"Unlike with a tray/MAP [modified atmosphere packaging] combination, this format can be displayed vertically, and shelf-life will be longer," says Campbell, adding that several meat processors are looking at this system as a way of diversifying their ranges.

Multivac works with process and handling equipment companies on other multi-portion options. Interfood Technologies supplies, among other systems, Weber slicing equipment. Md Jim Sydenham explains that its Designer CCU technology for arranging sliced prepared meat can be fitted to the out-feed of different output Weber slicers.

One option is a twin-compartment or multi-compartment tray, formed on a Multivac thermoformer and then loaded with product from Interfood's Designer CCU. The system's multi-axis ABB pick-and-place robots arrange the slices into preset patterns, before they are fed into different pockets of the same tray, which is then sealed. As Sydenham says: "With a single, bulk pack, there is more chance that meat will go off. But this way, the consumer can buy one pack that is separated into two or more sealed sections."

The Designer CCU is also able to provide multiple options for stacked, shingled and folded slices in the attractive arrangements increasingly requested by retailers and brand owners. As Sydenham points out, Marks & Spencer is among those retailers to have picked up on a popular European trend for arranging product around a circular platter-style tray. The idea, he says, is that the consumer can simply peel off the lidding film and put the tray straight on to the table.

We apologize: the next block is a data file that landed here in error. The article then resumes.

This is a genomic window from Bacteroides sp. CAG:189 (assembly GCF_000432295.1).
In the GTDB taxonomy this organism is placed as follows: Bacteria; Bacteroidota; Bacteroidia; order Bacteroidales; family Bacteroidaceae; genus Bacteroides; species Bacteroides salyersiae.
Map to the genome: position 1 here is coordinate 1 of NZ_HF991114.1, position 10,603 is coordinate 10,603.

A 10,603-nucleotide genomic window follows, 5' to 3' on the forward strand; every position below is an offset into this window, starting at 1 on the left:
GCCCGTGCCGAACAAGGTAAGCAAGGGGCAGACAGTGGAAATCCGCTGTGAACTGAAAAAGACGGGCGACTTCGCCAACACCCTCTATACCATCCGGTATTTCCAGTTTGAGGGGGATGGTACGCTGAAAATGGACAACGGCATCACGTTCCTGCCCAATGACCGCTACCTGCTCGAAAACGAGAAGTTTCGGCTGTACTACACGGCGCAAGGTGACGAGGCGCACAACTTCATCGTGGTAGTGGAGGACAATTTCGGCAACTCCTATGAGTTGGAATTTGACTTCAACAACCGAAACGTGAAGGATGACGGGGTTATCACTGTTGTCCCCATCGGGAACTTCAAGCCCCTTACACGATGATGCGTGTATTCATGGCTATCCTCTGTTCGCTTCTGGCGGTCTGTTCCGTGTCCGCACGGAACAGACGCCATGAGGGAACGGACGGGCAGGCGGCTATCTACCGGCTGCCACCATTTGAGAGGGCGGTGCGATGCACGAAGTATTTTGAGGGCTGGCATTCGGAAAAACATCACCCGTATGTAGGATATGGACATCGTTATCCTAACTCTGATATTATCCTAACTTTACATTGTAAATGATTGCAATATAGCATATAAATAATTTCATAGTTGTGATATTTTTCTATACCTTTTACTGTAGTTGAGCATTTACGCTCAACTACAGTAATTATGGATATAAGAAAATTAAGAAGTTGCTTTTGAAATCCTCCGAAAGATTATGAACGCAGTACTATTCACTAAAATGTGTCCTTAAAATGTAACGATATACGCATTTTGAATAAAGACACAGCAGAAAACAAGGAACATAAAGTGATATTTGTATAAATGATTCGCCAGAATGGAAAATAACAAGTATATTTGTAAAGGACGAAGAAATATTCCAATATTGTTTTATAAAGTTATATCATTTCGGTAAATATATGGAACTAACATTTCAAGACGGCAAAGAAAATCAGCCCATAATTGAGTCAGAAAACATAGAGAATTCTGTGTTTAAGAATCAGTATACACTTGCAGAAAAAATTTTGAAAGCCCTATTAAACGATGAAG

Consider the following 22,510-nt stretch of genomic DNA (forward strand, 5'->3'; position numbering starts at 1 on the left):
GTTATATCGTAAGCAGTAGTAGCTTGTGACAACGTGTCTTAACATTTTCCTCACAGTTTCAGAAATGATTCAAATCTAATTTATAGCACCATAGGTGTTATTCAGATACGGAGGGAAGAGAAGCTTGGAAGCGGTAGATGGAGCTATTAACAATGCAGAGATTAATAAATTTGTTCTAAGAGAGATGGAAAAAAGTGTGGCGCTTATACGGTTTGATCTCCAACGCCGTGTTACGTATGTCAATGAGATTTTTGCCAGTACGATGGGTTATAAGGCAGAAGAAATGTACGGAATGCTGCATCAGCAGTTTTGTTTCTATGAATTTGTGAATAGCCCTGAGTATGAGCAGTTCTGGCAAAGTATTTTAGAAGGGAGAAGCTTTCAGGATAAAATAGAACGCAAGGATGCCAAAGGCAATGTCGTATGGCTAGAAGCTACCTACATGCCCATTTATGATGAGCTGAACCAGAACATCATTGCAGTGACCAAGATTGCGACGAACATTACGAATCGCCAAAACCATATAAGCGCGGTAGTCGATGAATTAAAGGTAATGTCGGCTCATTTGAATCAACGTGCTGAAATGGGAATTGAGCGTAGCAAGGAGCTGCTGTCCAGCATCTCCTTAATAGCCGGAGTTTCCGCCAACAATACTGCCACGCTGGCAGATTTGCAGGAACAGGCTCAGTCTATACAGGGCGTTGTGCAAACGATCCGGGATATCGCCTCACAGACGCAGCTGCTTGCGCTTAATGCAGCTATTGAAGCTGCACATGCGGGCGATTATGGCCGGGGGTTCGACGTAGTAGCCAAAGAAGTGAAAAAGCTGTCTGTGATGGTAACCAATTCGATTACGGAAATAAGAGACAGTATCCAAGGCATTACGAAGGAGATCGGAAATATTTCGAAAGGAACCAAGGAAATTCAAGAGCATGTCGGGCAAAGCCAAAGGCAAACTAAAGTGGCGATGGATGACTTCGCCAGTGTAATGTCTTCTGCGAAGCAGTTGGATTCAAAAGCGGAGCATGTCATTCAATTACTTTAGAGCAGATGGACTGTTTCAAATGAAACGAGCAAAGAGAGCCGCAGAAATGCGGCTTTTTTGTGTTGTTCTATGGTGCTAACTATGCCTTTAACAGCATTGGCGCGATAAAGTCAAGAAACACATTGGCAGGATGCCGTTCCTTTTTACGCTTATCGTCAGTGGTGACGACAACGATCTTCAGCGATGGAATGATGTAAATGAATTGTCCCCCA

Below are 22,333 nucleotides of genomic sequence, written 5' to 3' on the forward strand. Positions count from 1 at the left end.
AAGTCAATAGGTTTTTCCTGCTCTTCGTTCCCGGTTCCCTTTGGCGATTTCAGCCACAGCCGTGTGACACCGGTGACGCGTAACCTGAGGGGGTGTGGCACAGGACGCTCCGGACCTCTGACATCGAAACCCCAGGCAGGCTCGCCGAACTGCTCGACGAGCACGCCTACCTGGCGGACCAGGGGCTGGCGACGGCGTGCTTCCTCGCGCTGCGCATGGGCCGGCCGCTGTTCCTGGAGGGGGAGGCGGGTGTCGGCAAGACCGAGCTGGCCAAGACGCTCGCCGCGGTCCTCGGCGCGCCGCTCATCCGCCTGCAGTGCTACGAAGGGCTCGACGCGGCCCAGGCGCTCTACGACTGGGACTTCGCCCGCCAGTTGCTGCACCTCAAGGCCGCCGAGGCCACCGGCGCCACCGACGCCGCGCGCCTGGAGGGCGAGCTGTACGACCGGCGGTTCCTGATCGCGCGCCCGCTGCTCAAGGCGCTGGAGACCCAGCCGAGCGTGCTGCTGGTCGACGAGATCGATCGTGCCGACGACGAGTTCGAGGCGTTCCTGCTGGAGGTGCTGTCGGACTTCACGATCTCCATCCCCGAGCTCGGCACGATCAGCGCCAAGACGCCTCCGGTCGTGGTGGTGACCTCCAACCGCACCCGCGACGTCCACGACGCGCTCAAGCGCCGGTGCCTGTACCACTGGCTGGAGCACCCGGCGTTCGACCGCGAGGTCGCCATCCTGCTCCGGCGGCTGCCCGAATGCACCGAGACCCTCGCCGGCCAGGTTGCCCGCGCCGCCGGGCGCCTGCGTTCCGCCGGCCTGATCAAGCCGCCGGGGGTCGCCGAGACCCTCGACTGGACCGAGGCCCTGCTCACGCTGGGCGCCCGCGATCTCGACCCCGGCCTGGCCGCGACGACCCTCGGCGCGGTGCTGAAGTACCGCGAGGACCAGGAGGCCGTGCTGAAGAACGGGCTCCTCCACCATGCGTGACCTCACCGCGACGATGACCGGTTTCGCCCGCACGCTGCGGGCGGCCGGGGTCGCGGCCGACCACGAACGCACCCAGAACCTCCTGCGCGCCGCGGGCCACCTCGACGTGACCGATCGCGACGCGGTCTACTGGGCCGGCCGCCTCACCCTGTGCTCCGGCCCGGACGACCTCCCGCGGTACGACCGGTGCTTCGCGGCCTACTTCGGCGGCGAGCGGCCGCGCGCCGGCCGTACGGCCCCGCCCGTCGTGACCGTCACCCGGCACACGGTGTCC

Marel group company AEW Delford has a number of automation options brought together under the banner of its PolyLine, PortionLine and BaconLine. Marketing consultant Terry Starkey says: "Our IPL Robot is extremely versatile, and can produce a wide range of product presentations, such as folded groups, shingles or slices, that cannot be formed by conventional hard automation."

AEW Delford emphasises the reduction in the time that product is exposed between slicing and packing, and the lack of manual handling. Both of these can enhance shelf-life, says Starkey.

The company cites the example of Dong Won Food & Beverage in South Korea, which has installed a line including its PolySlicer 3000 Vision, G2300 checkweigher and IPL Robot. Different orientations are possible for shingled product, so that full-width bacon can be placed in-line with the product flow, for instance, or half-width bacon placed at 90° to it.